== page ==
If you’re buying a resale (not new) condo, there is no tax on the price. For any new construction, you’re going to pay tax. However, there are numerous tax rebates that you are eligible for, and a good developer will have the paperwork all prepared and should quote you the ‘after tax and rebate’ price. *If you’re a first time Buyer, you may qualify for even more rebates.

What about property tax?
Each condominium unit is assessed for tax purposes much like any other property. However, the assessment will normally include an appropriate amount for the unit’s share of the common property. As a result, there is not a seperate tax paid on common elements.

What does ____________ mean?
See the glossary of terms below, or contact me directly.

Glossary of Condominium Terms

Board of Directors: Each condominium has a Board of Directors that is elected by, and generally made up of, the unit owners. The Board is responsible for administration and management of the condominium corporation, including policy and finances, as well as decisions about the maintenance and repair of the common property. Some decisions will directly affect your use of common property elements and your condo fees. Unit owners are usually entitled to one vote for each unit they own for each position on the Board of Directors.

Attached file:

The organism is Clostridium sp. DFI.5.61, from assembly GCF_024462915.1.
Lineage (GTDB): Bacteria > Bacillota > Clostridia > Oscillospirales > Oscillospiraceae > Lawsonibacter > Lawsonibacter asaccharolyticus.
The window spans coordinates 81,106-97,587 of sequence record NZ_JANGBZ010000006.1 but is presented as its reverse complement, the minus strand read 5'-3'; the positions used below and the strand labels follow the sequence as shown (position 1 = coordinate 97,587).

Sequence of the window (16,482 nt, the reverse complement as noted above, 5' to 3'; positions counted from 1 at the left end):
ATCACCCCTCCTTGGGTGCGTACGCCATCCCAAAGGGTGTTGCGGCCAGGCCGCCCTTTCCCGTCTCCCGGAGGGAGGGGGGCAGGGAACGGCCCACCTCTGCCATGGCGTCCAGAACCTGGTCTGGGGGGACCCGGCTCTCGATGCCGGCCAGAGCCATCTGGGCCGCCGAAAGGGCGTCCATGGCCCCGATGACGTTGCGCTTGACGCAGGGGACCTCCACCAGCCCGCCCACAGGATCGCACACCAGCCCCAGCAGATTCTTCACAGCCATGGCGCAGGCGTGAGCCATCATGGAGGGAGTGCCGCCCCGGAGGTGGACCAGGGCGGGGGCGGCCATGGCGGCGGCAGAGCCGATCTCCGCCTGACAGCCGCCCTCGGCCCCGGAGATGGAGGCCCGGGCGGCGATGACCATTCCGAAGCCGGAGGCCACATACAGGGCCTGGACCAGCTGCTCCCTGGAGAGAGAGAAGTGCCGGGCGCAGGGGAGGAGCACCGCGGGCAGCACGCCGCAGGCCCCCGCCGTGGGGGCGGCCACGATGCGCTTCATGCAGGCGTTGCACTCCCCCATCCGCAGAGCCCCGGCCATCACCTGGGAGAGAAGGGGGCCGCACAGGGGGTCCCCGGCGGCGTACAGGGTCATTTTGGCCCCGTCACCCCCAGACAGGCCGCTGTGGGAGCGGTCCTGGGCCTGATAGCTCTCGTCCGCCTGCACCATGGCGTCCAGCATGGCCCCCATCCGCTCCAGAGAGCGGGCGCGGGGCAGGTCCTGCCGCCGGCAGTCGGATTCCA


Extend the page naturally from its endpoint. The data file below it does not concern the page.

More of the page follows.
Common Elements: Common Elements (or Common Property) are the portions of the condominium that are not owned by a unit purchaser as part of his/her individual unit. They are shared and co-owned by all the individual owners of the condominium corporation. They usually (but not always) include such things as corridors, elevators, recreational facilities, playgrounds, lobbies, the grounds, central heating and airconditioning systems and parking. What is and is not included, as part of the common property elements, must be listed in the condominium’s governing documents. It is possible that some of the common elements may be reserved for the personal use of one or several owners. They are known as restricted or exclusive use common elements (for example a rooftop patio or features associated with penthouse units).